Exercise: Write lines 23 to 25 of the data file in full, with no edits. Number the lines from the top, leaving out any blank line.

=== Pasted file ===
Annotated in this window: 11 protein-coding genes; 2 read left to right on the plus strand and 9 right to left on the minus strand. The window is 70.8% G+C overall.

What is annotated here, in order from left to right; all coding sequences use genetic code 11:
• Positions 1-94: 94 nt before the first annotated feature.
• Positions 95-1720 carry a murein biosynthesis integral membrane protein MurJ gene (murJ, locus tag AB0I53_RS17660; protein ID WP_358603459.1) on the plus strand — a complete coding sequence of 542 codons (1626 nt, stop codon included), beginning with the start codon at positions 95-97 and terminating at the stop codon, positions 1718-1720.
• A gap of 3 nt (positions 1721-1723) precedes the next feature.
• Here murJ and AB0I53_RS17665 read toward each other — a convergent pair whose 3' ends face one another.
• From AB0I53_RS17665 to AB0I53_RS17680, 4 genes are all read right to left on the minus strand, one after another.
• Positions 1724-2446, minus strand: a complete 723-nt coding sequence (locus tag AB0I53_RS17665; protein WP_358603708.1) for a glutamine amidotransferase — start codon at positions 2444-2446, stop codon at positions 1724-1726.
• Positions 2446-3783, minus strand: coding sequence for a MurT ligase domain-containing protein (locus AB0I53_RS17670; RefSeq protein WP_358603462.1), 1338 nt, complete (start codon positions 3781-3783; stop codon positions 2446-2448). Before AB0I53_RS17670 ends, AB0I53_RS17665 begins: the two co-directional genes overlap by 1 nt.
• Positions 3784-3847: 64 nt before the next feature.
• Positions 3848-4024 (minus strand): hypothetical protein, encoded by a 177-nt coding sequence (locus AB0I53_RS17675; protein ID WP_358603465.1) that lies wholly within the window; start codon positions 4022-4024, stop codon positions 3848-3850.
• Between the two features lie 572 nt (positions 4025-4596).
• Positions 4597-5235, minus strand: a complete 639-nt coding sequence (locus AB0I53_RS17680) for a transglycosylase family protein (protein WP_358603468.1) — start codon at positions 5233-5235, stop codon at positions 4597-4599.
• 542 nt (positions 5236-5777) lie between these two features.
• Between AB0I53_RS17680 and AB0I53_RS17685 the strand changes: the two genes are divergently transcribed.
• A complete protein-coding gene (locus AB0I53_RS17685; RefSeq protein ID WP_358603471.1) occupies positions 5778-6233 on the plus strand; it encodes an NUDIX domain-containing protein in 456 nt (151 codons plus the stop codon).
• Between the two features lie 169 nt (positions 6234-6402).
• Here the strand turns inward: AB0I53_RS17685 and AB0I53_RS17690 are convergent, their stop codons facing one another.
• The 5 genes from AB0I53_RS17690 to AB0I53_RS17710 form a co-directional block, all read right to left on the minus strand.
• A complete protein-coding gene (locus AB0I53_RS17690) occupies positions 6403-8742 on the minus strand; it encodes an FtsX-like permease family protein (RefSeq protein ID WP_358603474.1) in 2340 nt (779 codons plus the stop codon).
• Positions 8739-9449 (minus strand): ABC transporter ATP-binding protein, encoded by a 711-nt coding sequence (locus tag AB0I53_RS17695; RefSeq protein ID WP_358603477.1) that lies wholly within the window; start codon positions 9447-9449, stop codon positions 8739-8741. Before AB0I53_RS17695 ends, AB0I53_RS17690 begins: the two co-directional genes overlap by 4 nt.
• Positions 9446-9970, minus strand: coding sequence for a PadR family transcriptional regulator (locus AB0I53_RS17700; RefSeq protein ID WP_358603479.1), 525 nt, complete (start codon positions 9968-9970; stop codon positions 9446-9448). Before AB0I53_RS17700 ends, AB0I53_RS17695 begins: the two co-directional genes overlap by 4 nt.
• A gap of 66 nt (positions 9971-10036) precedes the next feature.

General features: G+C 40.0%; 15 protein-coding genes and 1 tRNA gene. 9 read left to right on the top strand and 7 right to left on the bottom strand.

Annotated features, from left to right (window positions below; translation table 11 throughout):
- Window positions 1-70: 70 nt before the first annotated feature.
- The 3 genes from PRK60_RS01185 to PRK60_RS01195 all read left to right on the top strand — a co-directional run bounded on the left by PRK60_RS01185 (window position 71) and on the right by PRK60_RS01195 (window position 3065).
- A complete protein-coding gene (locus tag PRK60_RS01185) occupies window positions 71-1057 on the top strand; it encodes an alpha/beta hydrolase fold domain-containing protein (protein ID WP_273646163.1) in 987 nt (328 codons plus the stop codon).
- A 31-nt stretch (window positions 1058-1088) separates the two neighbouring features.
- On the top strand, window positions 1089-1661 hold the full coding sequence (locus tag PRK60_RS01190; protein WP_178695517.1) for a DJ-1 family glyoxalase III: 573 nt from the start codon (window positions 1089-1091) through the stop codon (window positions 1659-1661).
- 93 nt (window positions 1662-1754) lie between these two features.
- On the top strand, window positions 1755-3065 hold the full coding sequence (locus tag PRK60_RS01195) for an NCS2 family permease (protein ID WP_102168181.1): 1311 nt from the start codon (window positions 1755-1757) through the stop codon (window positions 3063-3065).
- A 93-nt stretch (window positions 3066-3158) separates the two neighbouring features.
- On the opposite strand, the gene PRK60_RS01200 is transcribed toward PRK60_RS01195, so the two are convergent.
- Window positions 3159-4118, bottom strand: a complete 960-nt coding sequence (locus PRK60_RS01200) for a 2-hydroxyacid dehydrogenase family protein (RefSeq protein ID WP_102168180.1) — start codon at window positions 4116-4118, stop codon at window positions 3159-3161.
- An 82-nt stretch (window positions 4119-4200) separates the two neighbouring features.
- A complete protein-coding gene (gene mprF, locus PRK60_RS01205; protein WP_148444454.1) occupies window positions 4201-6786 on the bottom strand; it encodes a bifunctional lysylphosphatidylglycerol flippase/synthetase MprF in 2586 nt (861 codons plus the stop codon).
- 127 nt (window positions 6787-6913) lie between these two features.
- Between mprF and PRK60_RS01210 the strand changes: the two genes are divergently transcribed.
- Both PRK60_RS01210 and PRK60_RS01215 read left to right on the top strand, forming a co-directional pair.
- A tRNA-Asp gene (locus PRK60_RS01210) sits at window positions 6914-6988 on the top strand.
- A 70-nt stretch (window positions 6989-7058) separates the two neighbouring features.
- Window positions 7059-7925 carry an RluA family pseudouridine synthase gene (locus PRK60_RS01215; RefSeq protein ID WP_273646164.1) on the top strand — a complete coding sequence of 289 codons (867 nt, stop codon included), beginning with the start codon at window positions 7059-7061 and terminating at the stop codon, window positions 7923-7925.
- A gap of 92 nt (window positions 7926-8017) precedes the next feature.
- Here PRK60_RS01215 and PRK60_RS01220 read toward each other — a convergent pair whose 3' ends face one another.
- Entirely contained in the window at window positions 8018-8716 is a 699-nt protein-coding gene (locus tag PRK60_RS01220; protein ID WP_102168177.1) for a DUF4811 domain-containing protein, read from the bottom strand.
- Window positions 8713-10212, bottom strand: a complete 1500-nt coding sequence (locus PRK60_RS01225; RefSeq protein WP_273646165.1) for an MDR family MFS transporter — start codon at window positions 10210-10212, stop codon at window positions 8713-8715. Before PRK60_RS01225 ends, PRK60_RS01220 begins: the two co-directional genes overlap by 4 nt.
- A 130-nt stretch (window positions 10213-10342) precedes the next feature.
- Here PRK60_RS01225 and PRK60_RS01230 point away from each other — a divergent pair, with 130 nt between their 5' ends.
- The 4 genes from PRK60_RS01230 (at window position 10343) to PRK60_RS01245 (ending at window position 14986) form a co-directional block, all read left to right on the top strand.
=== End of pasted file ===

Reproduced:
• A gap of 66 nt (positions 9971-10036) precedes the next feature.

General features: G+C 40.0%; 15 protein-coding genes and 1 tRNA gene. 9 read left to right on the top strand and 7 right to left on the bottom strand.

Annotated features, from left to right (window positions below; translation table 11 throughout):